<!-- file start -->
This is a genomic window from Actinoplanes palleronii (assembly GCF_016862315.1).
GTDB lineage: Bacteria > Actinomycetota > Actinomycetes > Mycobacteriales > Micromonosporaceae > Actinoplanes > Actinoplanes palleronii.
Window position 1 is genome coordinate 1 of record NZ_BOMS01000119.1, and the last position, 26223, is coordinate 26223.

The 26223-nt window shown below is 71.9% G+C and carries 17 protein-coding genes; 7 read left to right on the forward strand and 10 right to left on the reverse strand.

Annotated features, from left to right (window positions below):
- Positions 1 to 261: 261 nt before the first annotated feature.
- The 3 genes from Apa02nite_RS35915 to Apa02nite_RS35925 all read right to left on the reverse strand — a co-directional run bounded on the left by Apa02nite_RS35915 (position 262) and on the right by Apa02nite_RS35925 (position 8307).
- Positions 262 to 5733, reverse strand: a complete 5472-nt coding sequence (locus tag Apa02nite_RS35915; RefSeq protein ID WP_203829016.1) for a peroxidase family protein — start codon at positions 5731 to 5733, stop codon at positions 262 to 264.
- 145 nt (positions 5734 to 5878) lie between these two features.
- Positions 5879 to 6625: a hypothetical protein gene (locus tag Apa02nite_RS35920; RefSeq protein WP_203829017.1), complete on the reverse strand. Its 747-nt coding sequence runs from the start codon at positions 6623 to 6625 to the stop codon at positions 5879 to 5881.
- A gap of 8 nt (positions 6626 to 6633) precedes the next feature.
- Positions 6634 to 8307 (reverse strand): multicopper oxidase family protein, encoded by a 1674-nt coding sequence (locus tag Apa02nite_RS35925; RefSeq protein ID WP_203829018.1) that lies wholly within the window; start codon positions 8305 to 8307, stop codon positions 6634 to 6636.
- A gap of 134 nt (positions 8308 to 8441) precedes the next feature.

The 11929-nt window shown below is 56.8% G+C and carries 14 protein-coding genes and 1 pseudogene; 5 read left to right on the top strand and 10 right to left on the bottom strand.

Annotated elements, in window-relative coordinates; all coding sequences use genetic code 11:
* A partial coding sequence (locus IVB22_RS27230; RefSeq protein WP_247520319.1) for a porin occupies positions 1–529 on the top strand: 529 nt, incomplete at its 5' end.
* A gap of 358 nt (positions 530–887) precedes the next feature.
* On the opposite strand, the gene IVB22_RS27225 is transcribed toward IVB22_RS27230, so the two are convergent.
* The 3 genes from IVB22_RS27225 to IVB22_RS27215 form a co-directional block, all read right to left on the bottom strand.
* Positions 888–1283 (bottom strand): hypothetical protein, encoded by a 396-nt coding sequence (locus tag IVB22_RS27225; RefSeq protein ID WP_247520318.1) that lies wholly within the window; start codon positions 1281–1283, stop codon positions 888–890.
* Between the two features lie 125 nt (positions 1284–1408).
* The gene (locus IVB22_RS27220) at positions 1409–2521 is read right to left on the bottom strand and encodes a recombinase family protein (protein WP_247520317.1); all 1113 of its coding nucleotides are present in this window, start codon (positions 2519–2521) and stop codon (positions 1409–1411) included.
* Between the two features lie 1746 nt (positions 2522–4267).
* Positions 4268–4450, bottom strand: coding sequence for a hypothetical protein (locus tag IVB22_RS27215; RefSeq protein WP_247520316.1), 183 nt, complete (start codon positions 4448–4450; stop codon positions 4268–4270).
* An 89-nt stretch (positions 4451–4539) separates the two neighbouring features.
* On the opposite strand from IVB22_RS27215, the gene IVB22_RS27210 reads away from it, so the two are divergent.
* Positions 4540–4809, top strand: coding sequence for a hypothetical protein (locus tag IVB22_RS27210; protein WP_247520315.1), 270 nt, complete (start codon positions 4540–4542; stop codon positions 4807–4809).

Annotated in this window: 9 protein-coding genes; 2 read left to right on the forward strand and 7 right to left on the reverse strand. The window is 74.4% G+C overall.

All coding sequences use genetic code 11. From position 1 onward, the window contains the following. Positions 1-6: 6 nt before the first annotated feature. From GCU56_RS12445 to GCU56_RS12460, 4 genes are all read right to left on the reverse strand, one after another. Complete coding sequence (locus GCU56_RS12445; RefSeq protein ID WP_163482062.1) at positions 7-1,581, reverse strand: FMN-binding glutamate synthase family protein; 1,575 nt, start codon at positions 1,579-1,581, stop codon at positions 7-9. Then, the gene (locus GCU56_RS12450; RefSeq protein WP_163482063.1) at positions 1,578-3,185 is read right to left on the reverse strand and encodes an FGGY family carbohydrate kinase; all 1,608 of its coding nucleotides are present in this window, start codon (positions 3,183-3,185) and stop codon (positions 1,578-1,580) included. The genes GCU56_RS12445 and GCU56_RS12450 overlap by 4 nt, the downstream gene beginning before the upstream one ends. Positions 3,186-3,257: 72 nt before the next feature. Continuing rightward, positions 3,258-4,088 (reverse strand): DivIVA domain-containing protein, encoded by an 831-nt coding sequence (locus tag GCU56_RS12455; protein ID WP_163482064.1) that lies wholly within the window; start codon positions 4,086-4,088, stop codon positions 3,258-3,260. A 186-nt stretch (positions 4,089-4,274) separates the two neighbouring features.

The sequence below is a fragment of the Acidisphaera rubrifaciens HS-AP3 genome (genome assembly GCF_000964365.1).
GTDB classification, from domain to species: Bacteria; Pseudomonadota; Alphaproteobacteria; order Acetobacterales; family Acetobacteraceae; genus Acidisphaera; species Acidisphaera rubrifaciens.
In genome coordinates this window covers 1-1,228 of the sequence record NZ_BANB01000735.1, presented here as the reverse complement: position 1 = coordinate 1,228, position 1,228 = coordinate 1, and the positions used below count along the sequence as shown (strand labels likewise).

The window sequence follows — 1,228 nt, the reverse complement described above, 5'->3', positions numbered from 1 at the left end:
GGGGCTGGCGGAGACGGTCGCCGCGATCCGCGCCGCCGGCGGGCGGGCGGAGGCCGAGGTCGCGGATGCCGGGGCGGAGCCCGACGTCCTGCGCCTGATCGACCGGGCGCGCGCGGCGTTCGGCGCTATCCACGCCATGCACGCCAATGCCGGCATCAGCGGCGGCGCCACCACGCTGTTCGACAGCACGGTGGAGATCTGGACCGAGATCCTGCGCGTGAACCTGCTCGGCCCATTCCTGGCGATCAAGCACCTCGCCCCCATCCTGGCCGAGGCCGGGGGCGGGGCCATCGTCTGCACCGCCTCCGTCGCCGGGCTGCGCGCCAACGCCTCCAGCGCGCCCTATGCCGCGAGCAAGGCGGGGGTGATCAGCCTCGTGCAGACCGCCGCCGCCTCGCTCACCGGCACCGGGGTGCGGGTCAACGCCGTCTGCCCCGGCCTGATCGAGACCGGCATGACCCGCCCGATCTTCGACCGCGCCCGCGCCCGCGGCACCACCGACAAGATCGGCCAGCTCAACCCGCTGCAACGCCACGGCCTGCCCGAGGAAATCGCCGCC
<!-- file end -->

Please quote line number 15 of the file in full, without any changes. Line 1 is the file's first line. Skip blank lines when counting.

Annotated elements, in window-relative coordinates; all coding sequences use genetic code 11: